Healthcare, Obesity, and Wikipedia Data, Oh My!

20/20 John Stossel Exposes Canada Care and Socialized Medicine

A former co-worker posted the above video about healthcare on Facebook, which brought up some discussions I have been having with people.  Many people have been saying Canada’s healthcare is lacking, and according to the video above that seems to be the case.  I think we instantly look to Canada’s healthcare because it is the closest socialized medicine nation to what we could compare ourselves with (besides, they are our friendly neighbors to the north).  Any time someone has talked about Canada’s healthcare, I point them to the list of life expectancy by country on Wikipedia.  The US is #50 and Canada is #8 (see below).  Obviously, healthcare can’t be the only contributing factor, but what other factors can you think of?

Rank by
Entity Overall life expectancy at birth
1 Macau ( China) 84.36
2 Andorra 82.51
3 Japan 82.12
4 Singapore 81.98
5 San Marino 81.97
6 Hong Kong ( China) 81.86
7 Australia 81.63
8 Canada 81.23
9 France (metropolitan) 80.98
10 Sweden 80.86
11 Switzerland 80.85
12 Guernsey 80.77
13 Israel 80.73
14 Iceland 80.67
15 Anguilla 80.65
16 Cayman Islands 80.43
17 Bermuda 80.65
18 New Zealand 80.36
19 Italy 80.2
20 Gibraltar 80.19
21 Monaco 80.09
22 Liechtenstein 80.06
23 Spain 80.05
24 Norway 79.95
25 Jersey 79.75
26 Greece 79.66
27 Austria 79.5
28 Faroe Islands 79.44
29 Malta 79.44
30 Netherlands 79.4
31 Luxembourg 79.33
32 Germany 79.26
33 Belgium 79.22
34 Saint Pierre and Miquelon 79.07
35 U.S. Virgin Islands 79.05
36 United Kingdom 79.01
37 Finland 78.97
38 Jordan 78.87
39 Isle of Man 78.82
40 South Korea 78.72
41 European Union 78.67
42 Puerto Rico ( US) 78.53
43 Bosnia and Herzegovina 78.5
44 Saint Helena 78.44
45 Cyprus 78.33
46 Denmark 78.3
47 Ireland 78.24
48 Portugal 78.21
49 Wallis and Futuna 78.2
50 United States 78.11

She (my former co-worker) pointed to health statistics on BMI which was smart, I never would have thought to do that.  As you will see below, America is an overweight nation.  The US is #1 and Canada is #11, but I don’t think there is too much of a correlation to show that correlation equals causation (my sociology professor would be so proud) here, which is exactly my point.  If our healthcare is so great, and our BMI levels not that far off from other nations with much better life expectancy, why are we #50?

I’m sending this to a Canadian counterpart to get his take on healthcare as well.  I mean, after all, “Canadians strongly support the health system’s public rather than for-profit private basis, and a 2009 poll by Nanos Research found 86.2% of Canadians surveyed supported or strongly supported “public solutions to make our public health care stronger.”[4][5]

A 2009 Harris/Decima poll found 82% of Canadians preferred their healthcare system to the one in the United States, more than ten times as many as the 8% stating a preference for a US-style health care system for Canada[6] while a Strategic Counsel survey in 2008 found 91% of Canadians preferring their healthcare system to that of the U.S.[7][8]. In the same poll, when asked “overall the Canadian health care system was performing very well, fairly well, not very well or not at all?” 70% of Canadians rated their system as working either “well” or “very well” [9] A 2003 Gallup poll found only 25% of Americans are either “very” or “somewhat” satisfied with “the availability of affordable healthcare in the nation,” versus 50% of those in the UK and 57% of Canadians. Those “very dissatisfied” made up 44% of Americans, 25% of respondents of Britons, and 17% of Canadians[10]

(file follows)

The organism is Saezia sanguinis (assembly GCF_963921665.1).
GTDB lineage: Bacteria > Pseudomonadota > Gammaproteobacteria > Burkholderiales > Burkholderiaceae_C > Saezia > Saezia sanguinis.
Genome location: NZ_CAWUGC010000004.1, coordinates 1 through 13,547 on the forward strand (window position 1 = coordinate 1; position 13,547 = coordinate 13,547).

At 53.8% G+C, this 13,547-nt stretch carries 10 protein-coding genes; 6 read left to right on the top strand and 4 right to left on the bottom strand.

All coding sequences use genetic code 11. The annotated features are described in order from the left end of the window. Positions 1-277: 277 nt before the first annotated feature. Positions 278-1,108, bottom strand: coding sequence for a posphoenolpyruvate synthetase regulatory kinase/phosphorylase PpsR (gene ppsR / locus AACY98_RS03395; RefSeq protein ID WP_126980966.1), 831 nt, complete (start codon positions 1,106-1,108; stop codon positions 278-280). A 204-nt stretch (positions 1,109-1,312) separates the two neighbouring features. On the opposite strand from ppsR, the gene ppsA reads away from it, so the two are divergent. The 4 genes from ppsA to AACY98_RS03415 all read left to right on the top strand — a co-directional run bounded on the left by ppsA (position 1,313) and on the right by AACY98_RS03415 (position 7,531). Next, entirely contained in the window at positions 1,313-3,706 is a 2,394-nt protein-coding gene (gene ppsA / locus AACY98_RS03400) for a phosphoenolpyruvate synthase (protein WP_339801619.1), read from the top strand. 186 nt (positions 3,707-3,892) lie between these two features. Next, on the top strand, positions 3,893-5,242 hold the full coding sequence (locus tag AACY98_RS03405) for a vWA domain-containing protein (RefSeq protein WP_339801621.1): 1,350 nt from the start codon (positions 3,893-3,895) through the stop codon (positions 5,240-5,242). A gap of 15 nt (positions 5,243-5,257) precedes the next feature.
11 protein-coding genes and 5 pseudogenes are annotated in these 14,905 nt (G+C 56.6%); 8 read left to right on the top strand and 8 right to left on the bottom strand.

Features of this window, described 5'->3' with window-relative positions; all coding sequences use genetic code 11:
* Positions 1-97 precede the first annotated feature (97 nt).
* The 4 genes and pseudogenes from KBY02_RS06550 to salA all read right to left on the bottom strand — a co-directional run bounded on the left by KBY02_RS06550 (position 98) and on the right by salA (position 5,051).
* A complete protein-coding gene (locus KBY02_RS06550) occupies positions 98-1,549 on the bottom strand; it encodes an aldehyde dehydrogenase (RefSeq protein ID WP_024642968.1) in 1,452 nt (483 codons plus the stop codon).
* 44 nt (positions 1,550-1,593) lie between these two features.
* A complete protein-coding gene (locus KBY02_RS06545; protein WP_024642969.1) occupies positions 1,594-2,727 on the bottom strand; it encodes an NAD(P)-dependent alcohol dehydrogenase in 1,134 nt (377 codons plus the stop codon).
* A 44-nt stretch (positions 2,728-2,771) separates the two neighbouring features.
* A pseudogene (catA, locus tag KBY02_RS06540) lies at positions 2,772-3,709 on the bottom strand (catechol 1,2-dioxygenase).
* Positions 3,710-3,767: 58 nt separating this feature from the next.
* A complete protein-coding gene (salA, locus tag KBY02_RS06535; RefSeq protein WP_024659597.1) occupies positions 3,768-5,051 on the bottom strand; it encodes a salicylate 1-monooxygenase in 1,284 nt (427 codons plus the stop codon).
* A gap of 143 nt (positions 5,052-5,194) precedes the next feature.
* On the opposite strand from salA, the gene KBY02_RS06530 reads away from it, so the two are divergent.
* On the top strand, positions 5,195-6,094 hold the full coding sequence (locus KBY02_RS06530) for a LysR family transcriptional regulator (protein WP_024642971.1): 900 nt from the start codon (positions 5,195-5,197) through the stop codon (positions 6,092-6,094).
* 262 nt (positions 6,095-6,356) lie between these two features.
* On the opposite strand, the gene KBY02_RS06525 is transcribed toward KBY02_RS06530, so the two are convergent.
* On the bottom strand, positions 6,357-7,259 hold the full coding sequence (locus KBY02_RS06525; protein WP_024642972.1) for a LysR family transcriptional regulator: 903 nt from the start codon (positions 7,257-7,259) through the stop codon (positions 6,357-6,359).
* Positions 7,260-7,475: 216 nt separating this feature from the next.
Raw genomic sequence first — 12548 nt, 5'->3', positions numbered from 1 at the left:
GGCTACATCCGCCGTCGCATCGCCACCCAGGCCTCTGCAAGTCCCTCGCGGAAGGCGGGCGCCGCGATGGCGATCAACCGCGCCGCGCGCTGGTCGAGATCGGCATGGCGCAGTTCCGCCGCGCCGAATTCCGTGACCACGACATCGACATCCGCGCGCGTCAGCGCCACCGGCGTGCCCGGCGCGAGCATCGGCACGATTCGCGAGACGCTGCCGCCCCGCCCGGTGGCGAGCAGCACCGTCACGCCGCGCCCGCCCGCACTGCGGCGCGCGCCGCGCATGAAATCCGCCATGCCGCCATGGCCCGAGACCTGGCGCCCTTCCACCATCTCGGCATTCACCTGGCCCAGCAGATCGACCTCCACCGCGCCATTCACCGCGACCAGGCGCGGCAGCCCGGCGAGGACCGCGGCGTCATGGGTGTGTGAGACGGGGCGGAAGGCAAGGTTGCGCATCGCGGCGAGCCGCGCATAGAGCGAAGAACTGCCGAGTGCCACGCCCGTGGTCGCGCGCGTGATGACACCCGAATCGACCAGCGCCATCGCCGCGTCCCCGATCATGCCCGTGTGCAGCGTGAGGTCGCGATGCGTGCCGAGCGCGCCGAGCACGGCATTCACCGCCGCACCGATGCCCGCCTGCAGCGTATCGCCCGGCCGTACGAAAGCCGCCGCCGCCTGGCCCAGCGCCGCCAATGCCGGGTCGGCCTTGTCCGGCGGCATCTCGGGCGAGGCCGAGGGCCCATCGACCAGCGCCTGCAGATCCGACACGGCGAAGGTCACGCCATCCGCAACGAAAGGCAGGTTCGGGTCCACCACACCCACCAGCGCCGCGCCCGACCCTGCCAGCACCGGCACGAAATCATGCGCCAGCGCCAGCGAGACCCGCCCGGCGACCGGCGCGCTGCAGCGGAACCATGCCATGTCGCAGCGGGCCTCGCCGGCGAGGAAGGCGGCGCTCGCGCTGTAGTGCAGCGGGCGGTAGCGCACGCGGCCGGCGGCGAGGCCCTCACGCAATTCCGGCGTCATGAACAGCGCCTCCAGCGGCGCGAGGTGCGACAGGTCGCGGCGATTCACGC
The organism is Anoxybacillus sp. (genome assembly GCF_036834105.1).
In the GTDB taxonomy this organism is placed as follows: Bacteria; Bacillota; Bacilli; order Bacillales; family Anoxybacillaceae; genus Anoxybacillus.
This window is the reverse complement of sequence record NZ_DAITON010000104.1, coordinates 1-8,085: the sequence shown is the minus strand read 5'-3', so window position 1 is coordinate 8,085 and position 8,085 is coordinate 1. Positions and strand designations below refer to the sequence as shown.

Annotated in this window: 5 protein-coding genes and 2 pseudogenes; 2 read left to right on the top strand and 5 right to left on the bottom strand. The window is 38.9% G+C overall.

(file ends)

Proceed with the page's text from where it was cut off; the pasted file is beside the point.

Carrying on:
In November 2004, Canadians voted Tommy Douglas, Canada’s ‘father of Medicare'”) the Greatest Canadian of all time following a nationwide contest.[11][12]

I want to open the conversation up to you.  What other data can we look at to show why the US would have a lower life expectancy than our neighbors to the north if not obesity, or healthcare?  If you send data, please site your sources for everyone to benefit from.  Thank you!


One thought on “Healthcare, Obesity, and Wikipedia Data, Oh My!

  • Barbara CRain says:

    Health care is certainly the major reason for the relatively low life expectancy in comparison with other countries. However, there are other factors as well,one of them is the fact that many people don’t get more than between 2-4 weeks off work per year. And, often they don’t dare take them off.

    Well, in other countries you go to a spa for about 4 weeks in case of a serious disease such as cancer and that is on top of the regular 4-6 weeks off per annum.

    In Germany you not only get your 4-6 weeks off per year, you also get money for going in vacation and you get a 13th salary around Christmas.

    I am very glad to working in the US education system which allows me a bit more than two months off per year. Otherwise I think I would have gone back. It is hard to work without much of a break.

    This information is from first-hand experience; I am European.

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